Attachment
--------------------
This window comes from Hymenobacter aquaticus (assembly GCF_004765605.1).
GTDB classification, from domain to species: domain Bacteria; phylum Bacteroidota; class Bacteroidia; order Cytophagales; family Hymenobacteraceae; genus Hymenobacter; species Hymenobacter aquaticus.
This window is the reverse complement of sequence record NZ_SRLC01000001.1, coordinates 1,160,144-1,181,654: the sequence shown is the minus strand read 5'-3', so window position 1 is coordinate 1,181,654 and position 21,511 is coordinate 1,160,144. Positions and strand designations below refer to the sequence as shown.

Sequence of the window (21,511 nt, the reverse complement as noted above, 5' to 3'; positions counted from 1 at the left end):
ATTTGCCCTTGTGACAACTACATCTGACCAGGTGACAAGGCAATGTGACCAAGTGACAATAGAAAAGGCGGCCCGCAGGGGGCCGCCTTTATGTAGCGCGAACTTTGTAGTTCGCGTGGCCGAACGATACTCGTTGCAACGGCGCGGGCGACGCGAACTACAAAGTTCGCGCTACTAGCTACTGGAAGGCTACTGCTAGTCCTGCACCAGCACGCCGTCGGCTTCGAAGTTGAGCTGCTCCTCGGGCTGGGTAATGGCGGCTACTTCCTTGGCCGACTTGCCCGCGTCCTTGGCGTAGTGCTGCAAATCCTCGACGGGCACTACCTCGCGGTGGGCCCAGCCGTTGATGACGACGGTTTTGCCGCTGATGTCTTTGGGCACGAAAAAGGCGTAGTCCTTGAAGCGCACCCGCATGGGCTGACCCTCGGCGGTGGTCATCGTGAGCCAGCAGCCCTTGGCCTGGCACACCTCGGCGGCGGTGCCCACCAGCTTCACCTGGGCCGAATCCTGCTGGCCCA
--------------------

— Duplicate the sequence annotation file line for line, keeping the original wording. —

This window comes from Hymenobacter aquaticus (assembly GCF_004765605.1).
GTDB classification, from domain to species: domain Bacteria; phylum Bacteroidota; class Bacteroidia; order Cytophagales; family Hymenobacteraceae; genus Hymenobacter; species Hymenobacter aquaticus.
This window is the reverse complement of sequence record NZ_SRLC01000001.1, coordinates 1,160,144-1,181,654: the sequence shown is the minus strand read 5'-3', so window position 1 is coordinate 1,181,654 and position 21,511 is coordinate 1,160,144. Positions and strand designations below refer to the sequence as shown.

Sequence of the window (21,511 nt, the reverse complement as noted above, 5' to 3'; positions counted from 1 at the left end):
ATTTGCCCTTGTGACAACTACATCTGACCAGGTGACAAGGCAATGTGACCAAGTGACAATAGAAAAGGCGGCCCGCAGGGGGCCGCCTTTATGTAGCGCGAACTTTGTAGTTCGCGTGGCCGAACGATACTCGTTGCAACGGCGCGGGCGACGCGAACTACAAAGTTCGCGCTACTAGCTACTGGAAGGCTACTGCTAGTCCTGCACCAGCACGCCGTCGGCTTCGAAGTTGAGCTGCTCCTCGGGCTGGGTAATGGCGGCTACTTCCTTGGCCGACTTGCCCGCGTCCTTGGCGTAGTGCTGCAAATCCTCGACGGGCACTACCTCGCGGTGGGCCCAGCCGTTGATGACGACGGTTTTGCCGCTGATGTCTTTGGGCACGAAAAAGGCGTAGTCCTTGAAGCGCACCCGCATGGGCTGACCCTCGGCGGTGGTCATCGTGAGCCAGCAGCCCTTGGCCTGGCACACCTCGGCGGCGGTGCCCACCAGCTTCACCTGGGCCGAATCCTGCTGGCCCA